Arcam MusicLife app

Arcam has announced a new MusicLife application for iOS devices, which can be used to play media stored on network and UPnP servers.

Users will be able to stream content from a server or computer to iPhone, iPad, network-connected Arcam hi-fi and home cinema components and any Bluetooth device.

Content can also be easily streamed directly from an iPhone or iPad to Arcam components or Bluetooth devices.

The app has been designed in-house, and is said to offer faster navigation and an all round better user experience over the previous SongBook app.

Playlists can be created and rearranged, Arcam Bluetooth devices can be turned into network streamers, and connected devices can now be renamed.

Arcam has said there are currently no plans to produce an Android version of the app, as there is already a “greater selection of well supported and fully featured UPnP apps”.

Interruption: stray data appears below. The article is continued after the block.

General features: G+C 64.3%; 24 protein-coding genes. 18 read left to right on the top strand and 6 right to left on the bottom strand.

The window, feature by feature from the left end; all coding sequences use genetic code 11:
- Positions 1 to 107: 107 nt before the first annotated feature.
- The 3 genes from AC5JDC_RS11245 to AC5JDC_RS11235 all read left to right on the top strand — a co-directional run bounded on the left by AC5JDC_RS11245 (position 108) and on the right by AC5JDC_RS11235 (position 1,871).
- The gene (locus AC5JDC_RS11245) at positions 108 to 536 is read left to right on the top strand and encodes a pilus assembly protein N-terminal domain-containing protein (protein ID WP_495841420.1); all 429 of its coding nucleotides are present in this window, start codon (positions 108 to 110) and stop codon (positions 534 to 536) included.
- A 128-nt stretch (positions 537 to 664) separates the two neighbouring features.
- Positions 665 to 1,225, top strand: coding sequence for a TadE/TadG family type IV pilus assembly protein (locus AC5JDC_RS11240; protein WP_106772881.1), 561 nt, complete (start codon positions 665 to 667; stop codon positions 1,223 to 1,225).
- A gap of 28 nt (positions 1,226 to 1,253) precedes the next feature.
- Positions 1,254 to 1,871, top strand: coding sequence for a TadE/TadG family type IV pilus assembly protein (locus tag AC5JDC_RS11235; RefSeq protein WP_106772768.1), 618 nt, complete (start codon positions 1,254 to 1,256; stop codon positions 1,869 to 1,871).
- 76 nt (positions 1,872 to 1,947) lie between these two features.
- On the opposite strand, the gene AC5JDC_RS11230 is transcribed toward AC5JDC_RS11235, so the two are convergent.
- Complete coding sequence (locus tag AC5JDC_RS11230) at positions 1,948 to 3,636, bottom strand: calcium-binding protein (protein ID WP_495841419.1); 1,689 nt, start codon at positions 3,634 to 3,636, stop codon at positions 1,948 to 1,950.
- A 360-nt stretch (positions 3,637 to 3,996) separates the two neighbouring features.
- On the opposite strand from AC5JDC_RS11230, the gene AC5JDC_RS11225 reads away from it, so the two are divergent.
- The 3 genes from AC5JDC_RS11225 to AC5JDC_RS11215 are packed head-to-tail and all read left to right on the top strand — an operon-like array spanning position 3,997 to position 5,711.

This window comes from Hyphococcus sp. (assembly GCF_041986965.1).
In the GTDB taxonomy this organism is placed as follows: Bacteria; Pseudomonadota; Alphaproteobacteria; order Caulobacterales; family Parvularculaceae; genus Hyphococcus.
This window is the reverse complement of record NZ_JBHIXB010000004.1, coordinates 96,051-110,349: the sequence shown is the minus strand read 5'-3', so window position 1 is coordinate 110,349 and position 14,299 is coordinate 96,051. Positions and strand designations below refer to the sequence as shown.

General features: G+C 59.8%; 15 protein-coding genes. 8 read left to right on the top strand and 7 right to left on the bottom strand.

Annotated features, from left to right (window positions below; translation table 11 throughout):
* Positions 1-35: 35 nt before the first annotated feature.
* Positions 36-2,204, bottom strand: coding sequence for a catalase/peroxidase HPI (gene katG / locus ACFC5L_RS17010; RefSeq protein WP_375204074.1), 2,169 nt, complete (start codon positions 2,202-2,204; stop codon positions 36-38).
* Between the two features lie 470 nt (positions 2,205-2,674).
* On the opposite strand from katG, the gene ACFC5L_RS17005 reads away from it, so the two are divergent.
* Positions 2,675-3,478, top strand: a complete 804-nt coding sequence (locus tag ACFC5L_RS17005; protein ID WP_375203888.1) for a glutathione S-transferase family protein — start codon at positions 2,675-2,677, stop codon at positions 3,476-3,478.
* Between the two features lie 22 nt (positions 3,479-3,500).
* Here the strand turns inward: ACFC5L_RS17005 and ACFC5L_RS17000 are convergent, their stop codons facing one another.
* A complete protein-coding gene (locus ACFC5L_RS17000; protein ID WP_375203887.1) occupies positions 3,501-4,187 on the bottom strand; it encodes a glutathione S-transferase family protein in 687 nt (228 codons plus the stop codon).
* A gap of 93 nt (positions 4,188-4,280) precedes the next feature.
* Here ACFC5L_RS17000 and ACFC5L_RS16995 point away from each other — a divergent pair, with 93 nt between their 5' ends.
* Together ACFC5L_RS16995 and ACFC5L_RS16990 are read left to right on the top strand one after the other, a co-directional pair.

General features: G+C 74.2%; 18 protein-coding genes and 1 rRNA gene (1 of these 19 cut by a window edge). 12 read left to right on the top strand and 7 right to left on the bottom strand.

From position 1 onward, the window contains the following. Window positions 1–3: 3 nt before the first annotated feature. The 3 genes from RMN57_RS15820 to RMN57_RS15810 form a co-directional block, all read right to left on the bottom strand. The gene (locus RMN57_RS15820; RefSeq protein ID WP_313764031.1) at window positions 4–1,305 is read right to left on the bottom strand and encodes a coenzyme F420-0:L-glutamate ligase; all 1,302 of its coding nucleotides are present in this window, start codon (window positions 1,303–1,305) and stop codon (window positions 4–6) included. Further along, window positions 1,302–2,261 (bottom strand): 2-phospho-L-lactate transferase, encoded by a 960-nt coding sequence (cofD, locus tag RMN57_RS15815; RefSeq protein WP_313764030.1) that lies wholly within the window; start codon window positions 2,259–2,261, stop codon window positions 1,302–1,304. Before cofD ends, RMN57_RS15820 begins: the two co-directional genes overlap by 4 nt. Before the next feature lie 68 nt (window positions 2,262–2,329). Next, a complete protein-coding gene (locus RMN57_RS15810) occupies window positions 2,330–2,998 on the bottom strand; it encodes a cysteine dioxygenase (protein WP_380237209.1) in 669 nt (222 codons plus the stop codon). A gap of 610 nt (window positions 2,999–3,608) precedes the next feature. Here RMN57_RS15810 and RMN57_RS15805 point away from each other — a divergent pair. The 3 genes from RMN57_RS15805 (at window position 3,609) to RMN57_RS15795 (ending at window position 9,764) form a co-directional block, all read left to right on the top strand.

Amazon X-Ray

Amazon has announced that its X-Ray feature for movies and TV shows is now available on Fire TV and Fire TV Stick. 

The service, powered by IMDb, will give users trivia, actor information and soundtrack music of what’s being viewed on screen. Returned information includes showing what else the actor(s) have been in, background stories for characters and outtakes.

To access the extra information, simply click “up” on the supplied remote control.

Source: Amazon

Comments

AlbaBrown's picture

Pure and accurate sound via iTunes??

Saddens me that news like this is reported without actually pointing out that it is incorrect!

"The iTunes process involves a different approach and it's great to finally deliver the music to our fans in as close to a pure and accurate sound as we could possibly achieve."

Surely the best (most accurate) way to deliver a remastered 24 bit/96khz album is to present it on a platform (ideally as a download) that doesn't slaughter it down to a (highly) lossy format!